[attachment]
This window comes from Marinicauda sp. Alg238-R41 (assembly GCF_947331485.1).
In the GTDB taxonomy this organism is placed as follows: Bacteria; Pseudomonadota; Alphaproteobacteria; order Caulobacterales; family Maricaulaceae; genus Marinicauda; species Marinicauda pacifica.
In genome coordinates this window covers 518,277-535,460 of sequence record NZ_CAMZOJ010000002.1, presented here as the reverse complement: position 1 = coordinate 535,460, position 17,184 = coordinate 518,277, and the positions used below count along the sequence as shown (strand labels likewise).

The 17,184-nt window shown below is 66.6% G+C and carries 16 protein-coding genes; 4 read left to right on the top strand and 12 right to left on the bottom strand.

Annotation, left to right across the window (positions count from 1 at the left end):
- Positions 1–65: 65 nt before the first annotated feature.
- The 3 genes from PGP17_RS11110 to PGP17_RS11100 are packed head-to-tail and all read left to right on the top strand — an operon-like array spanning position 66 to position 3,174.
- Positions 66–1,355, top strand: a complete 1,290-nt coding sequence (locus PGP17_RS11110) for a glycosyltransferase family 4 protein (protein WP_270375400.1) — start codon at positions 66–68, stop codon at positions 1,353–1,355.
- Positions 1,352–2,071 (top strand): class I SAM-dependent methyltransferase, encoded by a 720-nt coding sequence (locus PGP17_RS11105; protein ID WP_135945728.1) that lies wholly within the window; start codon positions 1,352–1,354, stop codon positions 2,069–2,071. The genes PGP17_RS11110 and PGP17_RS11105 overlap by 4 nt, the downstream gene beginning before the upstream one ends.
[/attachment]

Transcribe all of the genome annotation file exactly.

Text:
This window comes from Marinicauda sp. Alg238-R41 (assembly GCF_947331485.1).
In the GTDB taxonomy this organism is placed as follows: Bacteria; Pseudomonadota; Alphaproteobacteria; order Caulobacterales; family Maricaulaceae; genus Marinicauda; species Marinicauda pacifica.
In genome coordinates this window covers 518,277-535,460 of sequence record NZ_CAMZOJ010000002.1, presented here as the reverse complement: position 1 = coordinate 535,460, position 17,184 = coordinate 518,277, and the positions used below count along the sequence as shown (strand labels likewise).

The 17,184-nt window shown below is 66.6% G+C and carries 16 protein-coding genes; 4 read left to right on the top strand and 12 right to left on the bottom strand.

Annotation, left to right across the window (positions count from 1 at the left end):
- Positions 1–65: 65 nt before the first annotated feature.
- The 3 genes from PGP17_RS11110 to PGP17_RS11100 are packed head-to-tail and all read left to right on the top strand — an operon-like array spanning position 66 to position 3,174.
- Positions 66–1,355, top strand: a complete 1,290-nt coding sequence (locus PGP17_RS11110) for a glycosyltransferase family 4 protein (protein WP_270375400.1) — start codon at positions 66–68, stop codon at positions 1,353–1,355.
- Positions 1,352–2,071 (top strand): class I SAM-dependent methyltransferase, encoded by a 720-nt coding sequence (locus PGP17_RS11105; protein ID WP_135945728.1) that lies wholly within the window; start codon positions 1,352–1,354, stop codon positions 2,069–2,071. The genes PGP17_RS11110 and PGP17_RS11105 overlap by 4 nt, the downstream gene beginning before the upstream one ends.